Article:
After lunch he drove his enormous Cadillac (which he admitted had a Christmas tree in the trunk, stowed away like a hostage) to the offices of Oh Boy Records, the label he co-founded in the early 1980s with his friend Al Bunetta. Inside the former home that had been converted into offices, there were two enormous dogs on the wall, drawn by the cartoonist John Callahan, and a Christmas tree in the corner that was up year round. The major labels around Nashville didn’t know how to market him and weren’t very willing to try, so he struck out on his own. For 40 years he was the main artist on the roster, although he did release excellent records by Kris Kristofferson, Todd Snider, and Kelsey Waldron. His business influence almost matches his musical influence: Oh Boy is the longest-running independent label in town and a direct model for Thirty Tigers, Third Man, Jason Isbell’s Southeastern, and every other record company in town. He proved there were ways a musician could take the reins of their career, release their own material on their own terms, maybe weather as many downs as ups but still be able to sleep at night.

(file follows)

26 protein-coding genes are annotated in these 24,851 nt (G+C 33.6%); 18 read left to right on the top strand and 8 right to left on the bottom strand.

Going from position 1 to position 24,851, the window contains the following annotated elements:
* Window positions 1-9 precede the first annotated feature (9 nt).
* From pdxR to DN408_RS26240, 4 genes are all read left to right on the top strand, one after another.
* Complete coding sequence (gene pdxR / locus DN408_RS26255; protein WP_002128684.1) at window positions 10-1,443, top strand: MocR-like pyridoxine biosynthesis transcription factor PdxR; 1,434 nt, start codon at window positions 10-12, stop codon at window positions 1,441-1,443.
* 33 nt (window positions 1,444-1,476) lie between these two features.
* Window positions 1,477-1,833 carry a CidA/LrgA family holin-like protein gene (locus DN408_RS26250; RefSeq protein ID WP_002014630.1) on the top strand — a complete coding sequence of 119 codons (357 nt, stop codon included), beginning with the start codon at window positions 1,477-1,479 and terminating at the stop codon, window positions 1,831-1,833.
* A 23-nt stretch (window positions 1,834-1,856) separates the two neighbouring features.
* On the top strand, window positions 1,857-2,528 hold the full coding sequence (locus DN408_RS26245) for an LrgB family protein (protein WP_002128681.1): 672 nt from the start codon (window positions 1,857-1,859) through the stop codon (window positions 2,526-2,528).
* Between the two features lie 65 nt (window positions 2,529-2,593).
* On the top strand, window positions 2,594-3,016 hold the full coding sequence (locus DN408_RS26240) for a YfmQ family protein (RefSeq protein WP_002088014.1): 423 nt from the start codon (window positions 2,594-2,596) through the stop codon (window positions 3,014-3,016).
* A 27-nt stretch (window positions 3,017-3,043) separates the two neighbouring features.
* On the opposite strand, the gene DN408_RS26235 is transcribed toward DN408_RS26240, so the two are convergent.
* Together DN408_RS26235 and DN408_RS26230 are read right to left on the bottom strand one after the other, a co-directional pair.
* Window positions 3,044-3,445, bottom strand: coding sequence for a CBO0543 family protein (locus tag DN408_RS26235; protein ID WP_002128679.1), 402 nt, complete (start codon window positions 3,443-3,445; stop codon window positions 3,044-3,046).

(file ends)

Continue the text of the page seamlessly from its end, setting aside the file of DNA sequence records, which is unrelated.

John Prine seemed to emerge as a fully formed songwriter, one whose gift for wordplay and character were already intact by the time he picked his first notes. He came up in the Chicago folk scene, delivering mail by day and by night singing at clubs like the Fifth Peg and the Earl of Old Town. Kristofferson reportedly said Prine was so good they’d have to break his thumbs. His 1971 self-titled, recorded in Memphis with Elvis Presley’s backing band, is about as perfect a singer-songwriter album as you could hope to hear. Most songwriters would kill just to pen one of these tunes, whether it’s the nostalgic eco-blues “Paradise” or the rousing anti-war sing-along “Your Flag Decal Won’t Get You Into Heaven Anymore” or the heartbreaking “Angel From Montgomery,” a Winslow Homer painting set to music.